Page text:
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Jackie Clay

I’ve been canning…and shooting photos for the new book

Monday, March 30th, 2009

While all the major writing has been done on the new Backwoods Home book on growing and canning your own food, I still had two photo shoots to do, showing the steps of both canning using the boiling water bath method and a pressure canner. So yesterday I canned up a batch of Pink Lady apples that Will bought me and today it was a nice big ham. And we got to eat a pie made from those great apples afterward, along with a ham dinner tonight. Gee how we suffer!!

The book was fun to write, but I’m honestly glad I’m done with my part. Sort of like being on deadline! Whew! Now I can get back to doing what I was writing about and helping Will on the addition.


Readers’ Questions:

Making soap

I made soap recently and used Backwoods Home Magazine issue #84 the article by Grace Brockway titled “The joys of making soap” and used her basic lard soap recipe. This was my first time making soap and it didn’t set up. I let it set about 3 days and it was really runny and felt a little oily to the touch. I then went to the first anthology (the first two years) and found an article about soap making. It said to pour the soap back into my bath canner with water and heated it up until it gets real creamy looking. Then to poured it out into the mold again. And that is what I did. That time it did set up. But it is really soft even after two weeks or so. I can still cut it with a knife and on the inside it is real sticky. After it has been exposed to air it will form a soft shell so it is not sticky, but it is still soft. Is there something that I did wrong or could do differently?

Jarad Brinkerhoff
Glendale, Utah

Often when we are learning a new skill, we don’t get it right the first time. It takes practice. Soap is no exception. The trick is knowing when to pour the soap out into the mold. If you pour too soon, it will stay soft, like yours did; too long and it gets hard and brittle. You might reclaim the soap by once again heating it with minimal water, even if you have to chop or grate it. Then whip the tar out of it with a wooden spoon, while it heats. Pour it our into fresh molds and put them in a warmish place to set. (Not in a cold basement; cold sometimes prevents soap from setting up.)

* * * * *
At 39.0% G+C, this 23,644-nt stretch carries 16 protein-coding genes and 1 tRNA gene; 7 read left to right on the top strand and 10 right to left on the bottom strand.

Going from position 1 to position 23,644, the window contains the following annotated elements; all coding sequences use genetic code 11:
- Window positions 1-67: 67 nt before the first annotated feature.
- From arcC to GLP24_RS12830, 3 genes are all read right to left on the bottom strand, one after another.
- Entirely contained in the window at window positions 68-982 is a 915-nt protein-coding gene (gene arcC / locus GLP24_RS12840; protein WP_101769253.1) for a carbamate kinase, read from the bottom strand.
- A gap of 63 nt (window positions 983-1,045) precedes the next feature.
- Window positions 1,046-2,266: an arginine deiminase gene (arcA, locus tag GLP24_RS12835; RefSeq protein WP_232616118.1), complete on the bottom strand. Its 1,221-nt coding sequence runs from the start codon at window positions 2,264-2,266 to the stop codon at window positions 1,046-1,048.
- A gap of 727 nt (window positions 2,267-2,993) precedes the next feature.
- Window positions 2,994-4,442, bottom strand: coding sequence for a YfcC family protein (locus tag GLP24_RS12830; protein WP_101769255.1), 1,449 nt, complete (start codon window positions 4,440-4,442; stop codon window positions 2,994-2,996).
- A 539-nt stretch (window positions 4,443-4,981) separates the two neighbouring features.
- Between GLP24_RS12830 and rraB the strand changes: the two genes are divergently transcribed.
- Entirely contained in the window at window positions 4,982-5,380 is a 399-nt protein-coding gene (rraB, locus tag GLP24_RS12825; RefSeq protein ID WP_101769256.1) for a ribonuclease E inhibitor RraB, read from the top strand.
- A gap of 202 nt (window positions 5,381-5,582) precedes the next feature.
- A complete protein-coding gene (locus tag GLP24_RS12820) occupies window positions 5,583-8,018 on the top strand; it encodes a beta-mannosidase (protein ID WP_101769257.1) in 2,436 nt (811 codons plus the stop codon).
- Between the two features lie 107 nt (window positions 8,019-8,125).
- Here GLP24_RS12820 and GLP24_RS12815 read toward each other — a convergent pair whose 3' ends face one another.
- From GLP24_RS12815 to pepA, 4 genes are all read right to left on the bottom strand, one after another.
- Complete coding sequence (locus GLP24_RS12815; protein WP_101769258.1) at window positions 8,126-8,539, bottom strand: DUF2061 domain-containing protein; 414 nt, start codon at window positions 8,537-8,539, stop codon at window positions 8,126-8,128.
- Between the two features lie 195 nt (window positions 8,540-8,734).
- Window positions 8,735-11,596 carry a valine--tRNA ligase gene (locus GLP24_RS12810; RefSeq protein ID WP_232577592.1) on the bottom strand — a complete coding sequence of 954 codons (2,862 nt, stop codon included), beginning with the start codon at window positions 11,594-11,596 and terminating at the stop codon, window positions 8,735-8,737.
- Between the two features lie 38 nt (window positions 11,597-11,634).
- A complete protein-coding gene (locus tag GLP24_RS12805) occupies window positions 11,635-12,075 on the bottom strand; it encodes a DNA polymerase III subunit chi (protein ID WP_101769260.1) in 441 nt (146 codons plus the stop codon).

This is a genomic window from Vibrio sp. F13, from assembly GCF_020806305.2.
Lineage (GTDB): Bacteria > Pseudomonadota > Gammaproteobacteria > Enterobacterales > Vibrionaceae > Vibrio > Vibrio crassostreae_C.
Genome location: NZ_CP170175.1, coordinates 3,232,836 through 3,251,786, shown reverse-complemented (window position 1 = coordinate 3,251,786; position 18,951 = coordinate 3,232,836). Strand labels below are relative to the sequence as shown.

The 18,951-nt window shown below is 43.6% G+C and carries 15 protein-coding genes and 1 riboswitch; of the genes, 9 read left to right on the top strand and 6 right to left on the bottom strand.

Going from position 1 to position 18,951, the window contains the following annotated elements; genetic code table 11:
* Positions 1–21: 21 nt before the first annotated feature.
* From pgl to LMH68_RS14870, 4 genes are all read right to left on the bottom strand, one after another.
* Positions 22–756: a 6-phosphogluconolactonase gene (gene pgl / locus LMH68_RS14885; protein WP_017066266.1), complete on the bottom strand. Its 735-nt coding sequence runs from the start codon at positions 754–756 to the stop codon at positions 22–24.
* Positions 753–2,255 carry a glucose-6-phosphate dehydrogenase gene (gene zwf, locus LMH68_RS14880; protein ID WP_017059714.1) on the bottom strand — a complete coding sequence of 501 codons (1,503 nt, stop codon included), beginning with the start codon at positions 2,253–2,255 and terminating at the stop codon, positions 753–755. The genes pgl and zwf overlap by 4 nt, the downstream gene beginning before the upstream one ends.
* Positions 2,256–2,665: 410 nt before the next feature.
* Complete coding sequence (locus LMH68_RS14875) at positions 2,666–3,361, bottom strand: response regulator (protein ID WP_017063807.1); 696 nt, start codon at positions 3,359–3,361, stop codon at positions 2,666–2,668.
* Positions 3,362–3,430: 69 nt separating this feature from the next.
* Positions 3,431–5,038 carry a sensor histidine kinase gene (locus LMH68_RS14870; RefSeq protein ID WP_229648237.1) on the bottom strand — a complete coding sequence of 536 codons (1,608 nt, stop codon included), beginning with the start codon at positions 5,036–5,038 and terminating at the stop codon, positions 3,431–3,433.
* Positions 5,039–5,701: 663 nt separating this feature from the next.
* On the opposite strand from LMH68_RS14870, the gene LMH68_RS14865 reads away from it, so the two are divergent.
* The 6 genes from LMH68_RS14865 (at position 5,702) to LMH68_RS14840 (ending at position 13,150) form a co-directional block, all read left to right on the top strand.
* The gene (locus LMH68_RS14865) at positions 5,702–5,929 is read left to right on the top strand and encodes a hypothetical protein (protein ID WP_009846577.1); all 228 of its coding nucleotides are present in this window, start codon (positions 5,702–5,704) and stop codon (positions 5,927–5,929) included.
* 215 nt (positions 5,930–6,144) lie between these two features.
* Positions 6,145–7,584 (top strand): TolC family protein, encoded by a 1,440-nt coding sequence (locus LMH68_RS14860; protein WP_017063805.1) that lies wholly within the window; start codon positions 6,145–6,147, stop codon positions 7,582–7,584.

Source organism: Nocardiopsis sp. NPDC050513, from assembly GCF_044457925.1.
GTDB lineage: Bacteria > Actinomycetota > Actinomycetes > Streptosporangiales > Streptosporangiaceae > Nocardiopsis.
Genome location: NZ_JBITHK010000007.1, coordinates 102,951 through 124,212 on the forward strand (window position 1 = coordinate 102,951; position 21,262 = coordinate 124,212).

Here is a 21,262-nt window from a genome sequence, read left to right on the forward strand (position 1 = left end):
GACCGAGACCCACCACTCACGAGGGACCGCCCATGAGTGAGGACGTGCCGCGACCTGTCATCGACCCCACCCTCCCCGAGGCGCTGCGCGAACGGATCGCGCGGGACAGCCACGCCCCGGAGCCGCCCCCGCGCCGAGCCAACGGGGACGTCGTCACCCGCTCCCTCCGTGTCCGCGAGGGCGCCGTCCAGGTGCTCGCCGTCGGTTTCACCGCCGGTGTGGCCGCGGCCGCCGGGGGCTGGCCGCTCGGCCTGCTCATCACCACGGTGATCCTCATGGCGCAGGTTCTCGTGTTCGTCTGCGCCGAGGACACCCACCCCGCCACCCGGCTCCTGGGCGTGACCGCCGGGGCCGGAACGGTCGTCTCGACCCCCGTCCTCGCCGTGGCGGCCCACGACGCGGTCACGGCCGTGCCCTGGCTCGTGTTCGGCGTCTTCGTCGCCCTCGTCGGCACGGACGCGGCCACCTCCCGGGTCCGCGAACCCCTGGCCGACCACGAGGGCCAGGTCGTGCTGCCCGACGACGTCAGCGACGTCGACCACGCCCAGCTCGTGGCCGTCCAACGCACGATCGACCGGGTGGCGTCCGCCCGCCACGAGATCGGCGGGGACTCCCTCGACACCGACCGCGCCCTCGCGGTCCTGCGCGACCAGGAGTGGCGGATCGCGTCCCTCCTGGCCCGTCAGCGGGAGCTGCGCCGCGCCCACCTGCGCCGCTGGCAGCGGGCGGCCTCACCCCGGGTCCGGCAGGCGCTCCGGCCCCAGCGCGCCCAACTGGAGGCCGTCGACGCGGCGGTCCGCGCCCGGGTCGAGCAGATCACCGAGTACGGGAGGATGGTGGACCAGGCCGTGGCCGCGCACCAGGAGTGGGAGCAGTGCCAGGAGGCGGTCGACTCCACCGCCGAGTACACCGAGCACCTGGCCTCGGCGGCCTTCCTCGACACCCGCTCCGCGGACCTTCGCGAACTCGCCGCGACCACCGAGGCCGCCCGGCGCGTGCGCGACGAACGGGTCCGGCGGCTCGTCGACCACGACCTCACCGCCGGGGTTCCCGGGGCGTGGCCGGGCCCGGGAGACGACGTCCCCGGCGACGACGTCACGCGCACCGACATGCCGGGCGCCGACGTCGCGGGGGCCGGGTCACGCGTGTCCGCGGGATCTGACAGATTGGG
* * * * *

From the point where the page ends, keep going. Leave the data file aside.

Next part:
I’m sure your next attempt will be less frustrating. — Jackie

Good laying chickens

Could you please tell me what type of chicken is a really good layer and setter I have Dominique and Buff Orpingtons. But they are to fat, sassy and busy to set, they are pets to me I love and enjoy them so much, but would like to have some that are good setters. Any suggestions?

Penney Schmitzerle
Leitchfield, Kentucky

Your chickens should be good setters, as the breeds are known for that. I’ve had Buff Orpington hens that would hatch a golf ball. How old are your hens? Young hens often don’t get the hang of sitting on eggs; it takes a little age. You can also try any of the Cochins; they are really good mamas. Good hatching! — Jackie

Rinsing grain and woodstove baking

You said not to buy wheat (or corn) from the feed store for food purposes because it is not cleaned well. Well, would it work to wash the grain, dry it well, and then use it?

I have a wood stove but not a wood cook stove–so no oven (darn). I am trying to figure out how to bake (like bread or cakes) on it. I have tried heating the pressure canner (dry) on it and putting the bread pans inside but that did not work very well. I have tried putting the bread pans on a rack on the stove covered by an inverted roasting pan but that did not work very well. Got any more ideas I could try?

Gail Erman
Palisade, Colorado

I’m sure you could rinse your grain to rid it of bug parts, dust, etc. Just be sure it is very dry, inside and out (don’t soak it!) before storage, as it will mold if it is not.